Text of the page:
5. Drop your body back with the same bodyline as you pass through the back lever position.
  6. Reverse the motion.
  7. Repeat for reps.

⚡️Coaching Pointers

  • Shift from retraction to protraction and reverse
  • Maintain straight lockout arms
  • Maintain depressed shoulder
  • Keep your body straight
  • Full range of motion


🔥One-arm Back Lever


Credits: @JohnMozsarShorts

The one-arm back lever is an incredible display of strength. The back lever alone is already a killer, but performing it with only one hand raises the difficulty not only by two times, but exponentially.

For a balanced development and more impressive feat, always practice one-arm variations on both sides.

☝️How to Perform

  1. Begin in an inverted hang.
  2. Lower down into the back lever position.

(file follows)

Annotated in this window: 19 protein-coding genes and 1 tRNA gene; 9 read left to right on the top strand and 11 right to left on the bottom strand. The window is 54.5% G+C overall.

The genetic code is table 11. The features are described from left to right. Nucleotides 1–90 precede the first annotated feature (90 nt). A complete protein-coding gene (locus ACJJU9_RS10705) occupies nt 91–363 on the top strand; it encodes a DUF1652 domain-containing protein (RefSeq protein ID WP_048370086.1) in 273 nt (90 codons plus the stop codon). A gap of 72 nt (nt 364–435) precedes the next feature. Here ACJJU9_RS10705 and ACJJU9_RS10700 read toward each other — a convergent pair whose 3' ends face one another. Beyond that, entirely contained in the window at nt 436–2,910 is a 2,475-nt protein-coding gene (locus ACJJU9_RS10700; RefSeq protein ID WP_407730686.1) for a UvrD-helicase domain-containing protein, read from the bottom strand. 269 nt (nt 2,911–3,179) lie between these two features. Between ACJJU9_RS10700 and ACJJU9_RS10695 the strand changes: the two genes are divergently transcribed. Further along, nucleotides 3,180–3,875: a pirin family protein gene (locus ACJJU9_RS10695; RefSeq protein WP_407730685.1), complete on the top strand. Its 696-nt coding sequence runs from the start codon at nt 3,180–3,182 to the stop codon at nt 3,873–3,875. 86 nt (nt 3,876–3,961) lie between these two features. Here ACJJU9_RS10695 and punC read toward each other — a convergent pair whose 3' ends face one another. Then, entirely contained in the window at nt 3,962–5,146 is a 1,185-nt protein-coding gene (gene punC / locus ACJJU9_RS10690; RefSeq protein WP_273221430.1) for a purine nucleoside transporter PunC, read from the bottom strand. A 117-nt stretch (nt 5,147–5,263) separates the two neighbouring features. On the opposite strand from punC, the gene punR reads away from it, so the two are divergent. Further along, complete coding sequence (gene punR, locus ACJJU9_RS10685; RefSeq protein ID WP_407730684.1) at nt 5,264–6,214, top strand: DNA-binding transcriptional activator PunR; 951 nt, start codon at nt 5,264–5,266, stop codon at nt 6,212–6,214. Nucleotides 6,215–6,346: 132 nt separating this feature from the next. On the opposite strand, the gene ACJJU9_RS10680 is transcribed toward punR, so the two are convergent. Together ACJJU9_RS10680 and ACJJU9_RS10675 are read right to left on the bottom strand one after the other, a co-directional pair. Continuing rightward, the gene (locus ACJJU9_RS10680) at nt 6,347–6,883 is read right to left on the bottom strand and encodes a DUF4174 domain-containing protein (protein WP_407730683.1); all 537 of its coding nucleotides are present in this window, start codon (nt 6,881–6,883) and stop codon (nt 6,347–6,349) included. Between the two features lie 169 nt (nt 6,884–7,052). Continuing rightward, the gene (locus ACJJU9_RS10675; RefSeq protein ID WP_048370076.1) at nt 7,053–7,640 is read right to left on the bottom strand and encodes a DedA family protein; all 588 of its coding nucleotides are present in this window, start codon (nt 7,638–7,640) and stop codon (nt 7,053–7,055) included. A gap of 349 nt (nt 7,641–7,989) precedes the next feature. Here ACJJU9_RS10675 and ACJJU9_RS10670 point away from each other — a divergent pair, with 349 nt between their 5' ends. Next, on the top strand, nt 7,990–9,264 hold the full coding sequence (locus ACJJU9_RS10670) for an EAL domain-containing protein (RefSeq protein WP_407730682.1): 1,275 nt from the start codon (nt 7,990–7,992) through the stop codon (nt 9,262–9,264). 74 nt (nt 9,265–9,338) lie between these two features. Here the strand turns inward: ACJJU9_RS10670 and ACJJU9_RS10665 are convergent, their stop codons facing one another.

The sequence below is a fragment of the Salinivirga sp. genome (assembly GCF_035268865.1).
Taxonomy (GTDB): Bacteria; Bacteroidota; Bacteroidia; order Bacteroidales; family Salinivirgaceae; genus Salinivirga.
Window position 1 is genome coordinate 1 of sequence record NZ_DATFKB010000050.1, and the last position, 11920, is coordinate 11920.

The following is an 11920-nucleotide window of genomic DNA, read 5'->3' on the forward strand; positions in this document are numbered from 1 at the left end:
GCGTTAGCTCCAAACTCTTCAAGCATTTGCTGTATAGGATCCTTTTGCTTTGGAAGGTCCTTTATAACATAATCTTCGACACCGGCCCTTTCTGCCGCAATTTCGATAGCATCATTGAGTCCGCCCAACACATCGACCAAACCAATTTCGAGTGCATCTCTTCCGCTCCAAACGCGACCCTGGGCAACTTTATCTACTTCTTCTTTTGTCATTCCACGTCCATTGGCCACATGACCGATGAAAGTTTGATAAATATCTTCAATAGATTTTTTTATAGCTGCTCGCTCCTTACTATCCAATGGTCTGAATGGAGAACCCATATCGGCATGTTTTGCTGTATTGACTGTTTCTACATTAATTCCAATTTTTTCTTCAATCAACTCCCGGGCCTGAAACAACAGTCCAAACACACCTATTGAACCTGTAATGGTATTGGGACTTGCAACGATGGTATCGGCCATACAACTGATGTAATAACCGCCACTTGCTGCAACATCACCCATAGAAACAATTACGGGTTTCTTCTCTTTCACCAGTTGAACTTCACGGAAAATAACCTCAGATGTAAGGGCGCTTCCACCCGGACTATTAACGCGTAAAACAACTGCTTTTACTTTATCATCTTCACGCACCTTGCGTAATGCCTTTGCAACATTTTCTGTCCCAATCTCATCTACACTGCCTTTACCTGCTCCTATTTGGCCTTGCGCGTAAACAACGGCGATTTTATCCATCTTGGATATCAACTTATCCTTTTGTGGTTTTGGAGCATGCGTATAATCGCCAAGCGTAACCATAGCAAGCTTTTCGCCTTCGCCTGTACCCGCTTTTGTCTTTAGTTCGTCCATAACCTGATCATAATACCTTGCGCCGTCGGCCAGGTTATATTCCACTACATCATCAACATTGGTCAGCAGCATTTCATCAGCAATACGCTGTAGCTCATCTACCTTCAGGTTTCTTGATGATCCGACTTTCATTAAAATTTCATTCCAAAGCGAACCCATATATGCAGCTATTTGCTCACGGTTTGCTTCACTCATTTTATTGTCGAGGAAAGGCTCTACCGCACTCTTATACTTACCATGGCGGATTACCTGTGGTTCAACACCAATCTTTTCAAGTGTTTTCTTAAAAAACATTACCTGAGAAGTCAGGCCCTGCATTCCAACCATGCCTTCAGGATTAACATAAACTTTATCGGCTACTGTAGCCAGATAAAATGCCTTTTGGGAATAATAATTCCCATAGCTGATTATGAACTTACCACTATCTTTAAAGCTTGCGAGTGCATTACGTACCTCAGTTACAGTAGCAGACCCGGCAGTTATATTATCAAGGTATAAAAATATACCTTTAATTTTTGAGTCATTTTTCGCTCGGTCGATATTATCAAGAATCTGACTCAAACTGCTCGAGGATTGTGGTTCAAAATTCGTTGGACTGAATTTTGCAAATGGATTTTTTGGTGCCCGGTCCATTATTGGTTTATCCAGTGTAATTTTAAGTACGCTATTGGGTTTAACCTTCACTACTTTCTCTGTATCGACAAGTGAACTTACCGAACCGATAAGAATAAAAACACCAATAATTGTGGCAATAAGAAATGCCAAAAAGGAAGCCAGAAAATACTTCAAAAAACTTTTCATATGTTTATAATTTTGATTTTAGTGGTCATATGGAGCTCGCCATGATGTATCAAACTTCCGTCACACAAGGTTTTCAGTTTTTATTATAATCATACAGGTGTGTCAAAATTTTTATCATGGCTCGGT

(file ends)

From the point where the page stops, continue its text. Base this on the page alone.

3. Remove one arm and hold.
  4. Hold for time.

⚡️Coaching Pointers

  • Protracted and depressed scapula
  • Posterior pelvic tilt
  • Full body tension
  • Straight arm
  • Regular body lever position


🔥Back lever to Maltese


Credits: World Strength Sports

This combination done on rings hails from gymnastics and was popularize by elite gymnast Arthur Zanetti. Because of this, the back lever to Maltese was name after him.

Performing the Zanetti requires two high-level exercises: the back lever and the even much more advanced Maltese. It requires an elite level of pushing strength and straight-arm strength to push from the back lever to Maltese. This is why the move is usually reserved for the few athletes with years of training in their belt.

Just to give you an idea, a Maltese is like a planche, but with your arms slightly wider and your hands leveled with your whole body. This position is incredibly more demanding than the full planche. Performing the move on rings make it even crazier!